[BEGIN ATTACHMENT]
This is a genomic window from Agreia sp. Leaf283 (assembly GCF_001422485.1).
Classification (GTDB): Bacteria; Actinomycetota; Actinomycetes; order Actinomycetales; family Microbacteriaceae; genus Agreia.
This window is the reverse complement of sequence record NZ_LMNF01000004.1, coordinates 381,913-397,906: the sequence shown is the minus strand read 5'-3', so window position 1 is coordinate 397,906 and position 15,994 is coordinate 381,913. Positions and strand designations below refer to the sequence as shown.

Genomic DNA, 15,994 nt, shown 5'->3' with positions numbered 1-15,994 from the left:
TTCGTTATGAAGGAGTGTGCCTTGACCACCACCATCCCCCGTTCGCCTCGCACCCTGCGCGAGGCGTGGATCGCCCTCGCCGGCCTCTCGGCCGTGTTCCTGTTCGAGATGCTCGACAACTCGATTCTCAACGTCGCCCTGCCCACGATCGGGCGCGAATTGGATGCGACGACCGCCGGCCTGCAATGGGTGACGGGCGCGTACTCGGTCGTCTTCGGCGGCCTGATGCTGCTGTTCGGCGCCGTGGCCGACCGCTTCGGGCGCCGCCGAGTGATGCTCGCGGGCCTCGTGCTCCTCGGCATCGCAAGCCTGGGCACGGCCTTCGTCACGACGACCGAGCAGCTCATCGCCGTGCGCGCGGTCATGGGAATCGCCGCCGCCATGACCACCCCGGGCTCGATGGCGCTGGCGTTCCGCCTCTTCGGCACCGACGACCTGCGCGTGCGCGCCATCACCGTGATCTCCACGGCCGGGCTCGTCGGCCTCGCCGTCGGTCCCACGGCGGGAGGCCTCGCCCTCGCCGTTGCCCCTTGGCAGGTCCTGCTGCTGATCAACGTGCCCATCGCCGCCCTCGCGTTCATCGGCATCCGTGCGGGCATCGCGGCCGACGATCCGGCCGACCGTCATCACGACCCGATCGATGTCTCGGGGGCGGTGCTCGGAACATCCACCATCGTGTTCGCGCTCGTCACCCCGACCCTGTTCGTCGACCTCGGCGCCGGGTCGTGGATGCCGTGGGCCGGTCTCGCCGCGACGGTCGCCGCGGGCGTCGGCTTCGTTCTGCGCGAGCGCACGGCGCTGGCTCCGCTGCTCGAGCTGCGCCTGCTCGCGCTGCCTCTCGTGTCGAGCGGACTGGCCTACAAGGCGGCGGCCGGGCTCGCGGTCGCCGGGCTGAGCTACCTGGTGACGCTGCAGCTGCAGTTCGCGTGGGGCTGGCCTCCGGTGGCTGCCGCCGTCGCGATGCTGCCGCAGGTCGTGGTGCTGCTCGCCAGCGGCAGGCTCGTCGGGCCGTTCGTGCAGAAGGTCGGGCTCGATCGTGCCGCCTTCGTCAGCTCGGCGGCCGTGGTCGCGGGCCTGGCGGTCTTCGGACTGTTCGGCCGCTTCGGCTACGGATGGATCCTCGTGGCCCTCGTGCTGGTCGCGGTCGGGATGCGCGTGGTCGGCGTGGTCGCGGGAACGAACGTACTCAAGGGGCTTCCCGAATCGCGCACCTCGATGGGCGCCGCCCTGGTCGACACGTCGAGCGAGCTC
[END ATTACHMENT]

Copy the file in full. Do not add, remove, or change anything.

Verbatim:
This is a genomic window from Agreia sp. Leaf283 (assembly GCF_001422485.1).
Classification (GTDB): Bacteria; Actinomycetota; Actinomycetes; order Actinomycetales; family Microbacteriaceae; genus Agreia.
This window is the reverse complement of sequence record NZ_LMNF01000004.1, coordinates 381,913-397,906: the sequence shown is the minus strand read 5'-3', so window position 1 is coordinate 397,906 and position 15,994 is coordinate 381,913. Positions and strand designations below refer to the sequence as shown.

Genomic DNA, 15,994 nt, shown 5'->3' with positions numbered 1-15,994 from the left:
TTCGTTATGAAGGAGTGTGCCTTGACCACCACCATCCCCCGTTCGCCTCGCACCCTGCGCGAGGCGTGGATCGCCCTCGCCGGCCTCTCGGCCGTGTTCCTGTTCGAGATGCTCGACAACTCGATTCTCAACGTCGCCCTGCCCACGATCGGGCGCGAATTGGATGCGACGACCGCCGGCCTGCAATGGGTGACGGGCGCGTACTCGGTCGTCTTCGGCGGCCTGATGCTGCTGTTCGGCGCCGTGGCCGACCGCTTCGGGCGCCGCCGAGTGATGCTCGCGGGCCTCGTGCTCCTCGGCATCGCAAGCCTGGGCACGGCCTTCGTCACGACGACCGAGCAGCTCATCGCCGTGCGCGCGGTCATGGGAATCGCCGCCGCCATGACCACCCCGGGCTCGATGGCGCTGGCGTTCCGCCTCTTCGGCACCGACGACCTGCGCGTGCGCGCCATCACCGTGATCTCCACGGCCGGGCTCGTCGGCCTCGCCGTCGGTCCCACGGCGGGAGGCCTCGCCCTCGCCGTTGCCCCTTGGCAGGTCCTGCTGCTGATCAACGTGCCCATCGCCGCCCTCGCGTTCATCGGCATCCGTGCGGGCATCGCGGCCGACGATCCGGCCGACCGTCATCACGACCCGATCGATGTCTCGGGGGCGGTGCTCGGAACATCCACCATCGTGTTCGCGCTCGTCACCCCGACCCTGTTCGTCGACCTCGGCGCCGGGTCGTGGATGCCGTGGGCCGGTCTCGCCGCGACGGTCGCCGCGGGCGTCGGCTTCGTTCTGCGCGAGCGCACGGCGCTGGCTCCGCTGCTCGAGCTGCGCCTGCTCGCGCTGCCTCTCGTGTCGAGCGGACTGGCCTACAAGGCGGCGGCCGGGCTCGCGGTCGCCGGGCTGAGCTACCTGGTGACGCTGCAGCTGCAGTTCGCGTGGGGCTGGCCTCCGGTGGCTGCCGCCGTCGCGATGCTGCCGCAGGTCGTGGTGCTGCTCGCCAGCGGCAGGCTCGTCGGGCCGTTCGTGCAGAAGGTCGGGCTCGATCGTGCCGCCTTCGTCAGCTCGGCGGCCGTGGTCGCGGGCCTGGCGGTCTTCGGACTGTTCGGCCGCTTCGGCTACGGATGGATCCTCGTGGCCCTCGTGCTGGTCGCGGTCGGGATGCGCGTGGTCGGCGTGGTCGCGGGAACGAACGTACTCAAGGGGCTTCCCGAATCGCGCACCTCGATGGGCGCCGCCCTGGTCGACACGTCGAGCGAGCTC